The summer of 2006 was notable because Paul McCartney finally turned 64, a little known company launched its new idea called Twitter and Pluto was demoted from the Nine Planet Club. It was also the summer of the DaVinci Code. Dan Brown’s riveting mystery-detective novel was everywhere (since then it has surpassed 40 million sales.) And the Tom Hanks film was number one at the box office. DaVinci fever was palpable and even the museums saw an uptick in admissions and memberships.
That summer I negotiated with Microsoft’s MSN to run a team builder for their New York office in Central Park. As the day approached, it became clear that the Friday in July we picked would be ravaged by thunderstorms. I had 48 hours to move it inside or lose the job. I realized quickly that the Metropolitan Museum of Art was close to our planned start at the park so it was only a hop, skip and a Cryptex away to create an event around the popular story. The folks at MSN bought it sight unseen. That is a key to the highly competitive team building world: give them a sound bite they can bring to the boss. And the DaVinci Adventure was born.
“Part orienteering, part team builder and part art appreciation, your group must interact with the artwork to collect their answers, including painting, sculpture, modern art and even multi-media. To find and open the Cryptex, your team must use strategy, communication and time management – all while in the presence of Picasso, Matisse, Giotto, and Rembrandt.”
Since that summer day in 2006 the DaVinci Adventure found “legs”. It has become my most requested program and I have led the country’s leaders in over 25 of the top art museums including The Getty in LA, Chicago’s Art Institute, the Museum of Fine Arts Houston, the National Gallery of Art in D.C., Philadelphia Museum of Art, Saint Louis Art Museum, San Diego Museum of Art, LACMA and NY’s Museum of Modern Art, among many others. Smaller museums like Tampa, Phoenix and Sacramento’s Crocker work but I love the grand halls of the Met and the many buildings of the Getty for folks to get lost in.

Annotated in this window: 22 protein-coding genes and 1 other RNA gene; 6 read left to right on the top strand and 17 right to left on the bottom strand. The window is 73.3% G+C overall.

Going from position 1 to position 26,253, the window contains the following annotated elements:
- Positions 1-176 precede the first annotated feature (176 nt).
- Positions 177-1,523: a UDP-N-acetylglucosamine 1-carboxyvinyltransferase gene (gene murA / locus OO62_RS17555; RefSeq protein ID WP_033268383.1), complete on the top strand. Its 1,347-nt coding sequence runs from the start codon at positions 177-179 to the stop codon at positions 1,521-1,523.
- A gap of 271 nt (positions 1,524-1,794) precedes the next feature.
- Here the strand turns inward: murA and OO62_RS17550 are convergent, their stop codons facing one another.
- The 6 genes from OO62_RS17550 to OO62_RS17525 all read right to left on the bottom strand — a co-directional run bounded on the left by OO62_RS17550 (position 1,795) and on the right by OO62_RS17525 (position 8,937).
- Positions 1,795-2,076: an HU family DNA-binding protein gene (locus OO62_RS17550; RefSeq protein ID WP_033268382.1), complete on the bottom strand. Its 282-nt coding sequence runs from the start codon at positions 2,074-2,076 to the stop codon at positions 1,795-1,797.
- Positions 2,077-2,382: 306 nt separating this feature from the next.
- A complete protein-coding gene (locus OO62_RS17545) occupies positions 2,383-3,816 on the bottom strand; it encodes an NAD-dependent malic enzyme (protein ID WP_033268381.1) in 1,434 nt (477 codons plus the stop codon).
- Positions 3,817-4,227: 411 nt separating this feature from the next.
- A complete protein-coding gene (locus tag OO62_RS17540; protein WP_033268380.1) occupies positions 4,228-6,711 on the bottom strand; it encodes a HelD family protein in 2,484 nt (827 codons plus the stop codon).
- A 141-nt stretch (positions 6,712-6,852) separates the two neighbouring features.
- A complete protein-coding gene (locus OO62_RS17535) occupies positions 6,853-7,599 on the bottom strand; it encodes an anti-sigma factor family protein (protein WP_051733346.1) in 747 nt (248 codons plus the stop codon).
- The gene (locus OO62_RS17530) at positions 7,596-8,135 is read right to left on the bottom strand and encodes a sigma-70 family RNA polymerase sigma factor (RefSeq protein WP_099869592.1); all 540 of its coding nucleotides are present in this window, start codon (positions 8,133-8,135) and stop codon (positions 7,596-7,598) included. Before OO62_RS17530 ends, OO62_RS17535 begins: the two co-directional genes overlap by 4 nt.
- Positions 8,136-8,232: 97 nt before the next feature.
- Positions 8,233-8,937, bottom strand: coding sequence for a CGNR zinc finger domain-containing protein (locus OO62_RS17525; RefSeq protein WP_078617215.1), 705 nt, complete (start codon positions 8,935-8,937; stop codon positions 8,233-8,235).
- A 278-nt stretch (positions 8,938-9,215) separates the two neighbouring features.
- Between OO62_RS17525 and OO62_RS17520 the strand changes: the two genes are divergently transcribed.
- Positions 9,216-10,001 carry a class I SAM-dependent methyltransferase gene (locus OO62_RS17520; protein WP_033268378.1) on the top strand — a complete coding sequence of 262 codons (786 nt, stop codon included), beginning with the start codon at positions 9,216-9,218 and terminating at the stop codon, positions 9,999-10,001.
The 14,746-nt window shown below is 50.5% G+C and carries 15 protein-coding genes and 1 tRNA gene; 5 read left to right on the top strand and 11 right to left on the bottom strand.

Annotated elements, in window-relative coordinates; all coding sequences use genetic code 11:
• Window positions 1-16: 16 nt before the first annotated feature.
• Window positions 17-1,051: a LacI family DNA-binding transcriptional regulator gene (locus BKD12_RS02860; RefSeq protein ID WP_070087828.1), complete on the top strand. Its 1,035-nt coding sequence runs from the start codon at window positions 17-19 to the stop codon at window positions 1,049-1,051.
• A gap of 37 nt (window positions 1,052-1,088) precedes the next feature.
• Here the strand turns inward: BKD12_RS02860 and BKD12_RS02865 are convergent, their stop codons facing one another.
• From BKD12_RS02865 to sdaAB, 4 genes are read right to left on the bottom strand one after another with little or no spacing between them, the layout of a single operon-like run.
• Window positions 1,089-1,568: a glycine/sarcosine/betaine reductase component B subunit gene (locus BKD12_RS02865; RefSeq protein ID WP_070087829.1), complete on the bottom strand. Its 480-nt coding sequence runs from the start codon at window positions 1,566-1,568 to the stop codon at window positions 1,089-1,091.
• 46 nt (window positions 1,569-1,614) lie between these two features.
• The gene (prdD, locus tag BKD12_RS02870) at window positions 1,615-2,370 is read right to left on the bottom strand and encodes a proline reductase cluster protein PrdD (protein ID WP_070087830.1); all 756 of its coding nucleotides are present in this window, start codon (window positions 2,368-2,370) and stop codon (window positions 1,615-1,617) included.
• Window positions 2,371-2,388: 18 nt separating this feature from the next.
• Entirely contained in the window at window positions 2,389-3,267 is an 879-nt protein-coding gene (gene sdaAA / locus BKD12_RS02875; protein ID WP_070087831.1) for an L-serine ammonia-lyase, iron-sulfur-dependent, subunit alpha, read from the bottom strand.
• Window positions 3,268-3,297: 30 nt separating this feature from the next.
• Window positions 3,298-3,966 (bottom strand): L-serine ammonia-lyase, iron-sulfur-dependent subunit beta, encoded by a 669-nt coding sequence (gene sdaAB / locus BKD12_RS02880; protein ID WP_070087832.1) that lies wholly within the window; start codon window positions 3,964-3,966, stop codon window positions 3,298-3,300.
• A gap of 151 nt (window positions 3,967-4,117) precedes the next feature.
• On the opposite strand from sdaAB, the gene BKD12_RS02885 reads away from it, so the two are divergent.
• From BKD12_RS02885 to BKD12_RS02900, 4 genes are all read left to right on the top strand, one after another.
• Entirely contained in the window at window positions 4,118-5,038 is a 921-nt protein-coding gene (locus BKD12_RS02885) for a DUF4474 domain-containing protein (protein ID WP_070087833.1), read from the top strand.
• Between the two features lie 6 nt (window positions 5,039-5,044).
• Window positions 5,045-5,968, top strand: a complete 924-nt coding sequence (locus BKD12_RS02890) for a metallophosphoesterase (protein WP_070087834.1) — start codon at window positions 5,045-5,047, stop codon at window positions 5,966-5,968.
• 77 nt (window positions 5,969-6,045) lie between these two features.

But why so popular? First, the days of the grand, multi-day meeting are over and that all changed in 2008 with AIG’s scandalous retreat at the Ritz-Carlton in Laguna. They spent hundreds of thousands of dollars, including $75K for a team building bike build. Anything remotely looking ostentatious was taboo. Second, besides money, many companies just don’t have the time. Less people doing more work spells less fun time. Third, rah-rah team building has peaked. Most of any executive staff have been exposed to experiential group learning since middle school. Heck, most of the Johnny-Come-Lately team building companies have been started by renegade executives thinking “thars gold in them hills.” Finally, many are attracted to the allure of sound bite that explains in one sentence how the activity works. It also helps that their team can meet at the office in the morning, and after lunch, head over to their city’s art museum for a 3 hour infusion of inspiration. A no brainer.
Many groups take me up on my offer of a debrief and it is here where the magic happens. Here is where my clients have an eye-opening experience. When we connect the dots back to the workplace they often understand the lessons of strategy, communication and time management under pressure they just experienced could be transferred back to the office.
Museums are tough sometimes to find a place to hash out ideas without interference. Sculpture gardens, cafes and sometimes, the lobby, work. Here is a group outside on the steps of Saint Louis’ Art Museum (a gem of an institution and free admission!)
So, if your town has a museum, we have probably been there. If not, we will create a new one. Also working well are science museums, modern art museums, botanical gardens and quirky history museums (a la The Henry Ford in Dearborn.)
Throughout the last nine years, something palpable has happened. I’ve become an art lover. Without noticing I realized that I could not wait to return to Minnesota’s Institute of the Arts to be with one of my favorite pieces, “Veiled Lady” which takes my breath away. Each museum has something that makes me yearn to return.